Downloading movies and television shows via torrents could have severe consequences in your home
Downloading files via torrents could wreck havoc with your thermostat, according to the latest warning from a popular US Internet Service Provider (ISP).
Armstrong Zoom, which has around one million customers in the United States, purportedly mailed out a letter to subscribers who they suspect have used their broadband connection to pirate television shows and movies via torrents.
As you’d expect, the letter highlights the illegality of downloading copyrighted content without permission from the rights holders.
However, Armstrong Zoom also warns about how account suspension could leave some customers struggling to heat their homes.
The letter reads: “In accordance with the Terms and Conditions, Armstrong’s copyright infringement policy, and federal law, please be advised that, if Armstrong receives additional notifications of infringement connected with your Zoom Internet Service, Armstrong will remove you from your current internet service level and place you at the lowest service level.
“Please be advised that this may affect other services which you may have connected to your internet service, such as the ability to control your thermostat remotely or video monitoring services.”
It’s not an exaggeration, those who have outfitted their home with a smart heating system would struggle to access the same level of functionality on a dial-up connection.
As the letter highlights, home security cameras are not always able to work on a dial-up system, either.
Smart locks would also be affected.
As more and more crucial home appliances become reliant on an internet connection, the consequences of losing your home Wi-Fi become increasingly severe.
For those who don’t know, torrent files are not in and of themselves intrinsically illegally. But those used to download copyrighted content for free without the permission of the rights holders are.
Torrents do not contain the file you wish to download, but instead, enables your computer to download the requested data in small chunks from a network of online participants.
Popular torrent websites like Kickass Torrents, ExtraTorrent and Torrentz.eu have all shutdown within the last year.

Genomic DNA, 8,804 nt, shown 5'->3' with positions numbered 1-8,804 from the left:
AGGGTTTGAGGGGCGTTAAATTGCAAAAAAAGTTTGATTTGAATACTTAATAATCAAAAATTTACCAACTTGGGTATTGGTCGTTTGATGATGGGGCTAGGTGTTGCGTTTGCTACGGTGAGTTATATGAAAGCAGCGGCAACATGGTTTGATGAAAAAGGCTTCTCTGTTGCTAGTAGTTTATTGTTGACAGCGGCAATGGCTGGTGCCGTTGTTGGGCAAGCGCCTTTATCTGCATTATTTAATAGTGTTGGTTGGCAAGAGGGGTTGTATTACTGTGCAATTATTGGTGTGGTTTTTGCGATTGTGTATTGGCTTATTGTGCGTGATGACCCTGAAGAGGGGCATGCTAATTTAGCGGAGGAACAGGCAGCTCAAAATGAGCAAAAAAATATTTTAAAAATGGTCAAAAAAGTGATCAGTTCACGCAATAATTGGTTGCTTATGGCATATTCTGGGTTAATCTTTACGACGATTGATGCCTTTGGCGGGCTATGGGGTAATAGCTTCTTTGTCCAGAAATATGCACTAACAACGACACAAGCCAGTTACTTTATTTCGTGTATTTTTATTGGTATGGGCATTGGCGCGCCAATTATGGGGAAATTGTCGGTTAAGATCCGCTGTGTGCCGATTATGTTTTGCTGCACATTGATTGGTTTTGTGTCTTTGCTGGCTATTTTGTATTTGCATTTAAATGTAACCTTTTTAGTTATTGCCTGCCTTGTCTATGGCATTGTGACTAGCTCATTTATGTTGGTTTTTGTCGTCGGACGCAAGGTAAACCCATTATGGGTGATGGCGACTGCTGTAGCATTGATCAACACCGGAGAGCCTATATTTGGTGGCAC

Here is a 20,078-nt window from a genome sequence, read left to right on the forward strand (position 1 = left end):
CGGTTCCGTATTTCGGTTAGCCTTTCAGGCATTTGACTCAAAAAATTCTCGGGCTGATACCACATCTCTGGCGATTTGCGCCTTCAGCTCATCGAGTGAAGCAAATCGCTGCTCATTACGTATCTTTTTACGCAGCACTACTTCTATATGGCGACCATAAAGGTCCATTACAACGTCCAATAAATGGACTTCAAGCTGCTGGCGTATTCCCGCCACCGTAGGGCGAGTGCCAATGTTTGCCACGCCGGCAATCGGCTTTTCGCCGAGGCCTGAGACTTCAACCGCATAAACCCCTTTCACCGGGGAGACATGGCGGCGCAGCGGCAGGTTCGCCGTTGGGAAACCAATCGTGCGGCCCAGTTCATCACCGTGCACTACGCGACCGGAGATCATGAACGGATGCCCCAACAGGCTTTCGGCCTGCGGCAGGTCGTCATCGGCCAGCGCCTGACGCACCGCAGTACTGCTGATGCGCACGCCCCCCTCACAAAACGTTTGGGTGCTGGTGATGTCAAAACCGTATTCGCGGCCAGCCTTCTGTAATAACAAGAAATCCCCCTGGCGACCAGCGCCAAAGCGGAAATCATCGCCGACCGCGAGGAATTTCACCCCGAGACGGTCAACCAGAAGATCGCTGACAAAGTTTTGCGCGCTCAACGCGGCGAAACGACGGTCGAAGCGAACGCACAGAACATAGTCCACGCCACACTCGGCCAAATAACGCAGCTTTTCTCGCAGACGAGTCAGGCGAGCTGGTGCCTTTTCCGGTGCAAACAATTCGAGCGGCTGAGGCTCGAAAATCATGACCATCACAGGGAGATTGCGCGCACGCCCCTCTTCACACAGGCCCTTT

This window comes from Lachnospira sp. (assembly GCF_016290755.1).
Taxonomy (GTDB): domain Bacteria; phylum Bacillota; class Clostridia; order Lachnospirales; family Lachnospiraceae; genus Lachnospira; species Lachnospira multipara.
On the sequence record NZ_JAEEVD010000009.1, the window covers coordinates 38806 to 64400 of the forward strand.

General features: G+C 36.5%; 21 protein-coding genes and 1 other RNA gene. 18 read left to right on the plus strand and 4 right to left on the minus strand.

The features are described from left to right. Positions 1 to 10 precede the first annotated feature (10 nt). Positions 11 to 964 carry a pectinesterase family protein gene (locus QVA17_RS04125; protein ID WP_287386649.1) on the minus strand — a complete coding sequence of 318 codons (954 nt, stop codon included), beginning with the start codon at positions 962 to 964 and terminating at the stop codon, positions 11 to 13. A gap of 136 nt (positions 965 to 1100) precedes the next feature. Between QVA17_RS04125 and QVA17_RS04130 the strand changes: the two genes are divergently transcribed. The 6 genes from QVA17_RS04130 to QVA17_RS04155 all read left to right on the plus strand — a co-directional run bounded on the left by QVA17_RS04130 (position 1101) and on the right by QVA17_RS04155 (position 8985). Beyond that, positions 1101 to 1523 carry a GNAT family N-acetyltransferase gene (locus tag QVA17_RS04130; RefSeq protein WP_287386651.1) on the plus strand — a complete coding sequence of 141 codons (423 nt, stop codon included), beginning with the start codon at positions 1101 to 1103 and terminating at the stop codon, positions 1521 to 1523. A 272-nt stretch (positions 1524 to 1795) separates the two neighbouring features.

As more and more crucial home appliances become reliant on an internet connection, the consequences of losing your home Wi-Fi become increasingly severe
The Pirate Bay – the most well-known example of a torrent repository – is currently banned in the UK by most Internet Service Providers, or ISPs.
The Armstrong Zoom warning was first spotted by piracy blog TorrentFreak.
According to the letter, customers accused of pirating by who want their full service restored are required to answer some copyright questions and read an educational piece about copyright infringement.
After that, they need to sign an agreement acknowledging they have completed the aforementioned requirements.
If more complaints about copyright infringement are filed, Armstrong Zoom says the consequences will be more severe.
“…if Armstrong received additional notifications after you sign the Acknowledgement, your Zoom Internet Service will be terminated,” the letter states.
UK torrent users have received similar emails warning about downloading content illegally
This is a harsher punishment than those listed in equivalent letters mailed to UK home broadband customers.
Dubbed Get It Right, the anti-piracy campaign sees UK ISPs mail-out warnings to subscribers whose accounts have been used to download copyrighted material.
The email cautions subscribers they have 20 days to stop downloading copyrighted material using peer-to-peer websites.
Should your Internet service provider detect more illegal activity from your IP address during the 20 day grace period – another educational email from the Get It Right campaign will be sent.
According to the campaign website, “The Get it Right Educational Email programme is designed to educate consumers about what’s happening on their Internet Service Provider (ISP) account.
“The programme is to help to make sure they, or people that use their connection, are not infringing copyright and to direct them to sources where they get the content they want from genuine sites and services.”
Sky, BT, NowTV, PlusNet, Talk-Talk and Virgin Media have all signed-up to the Get It Right campaign.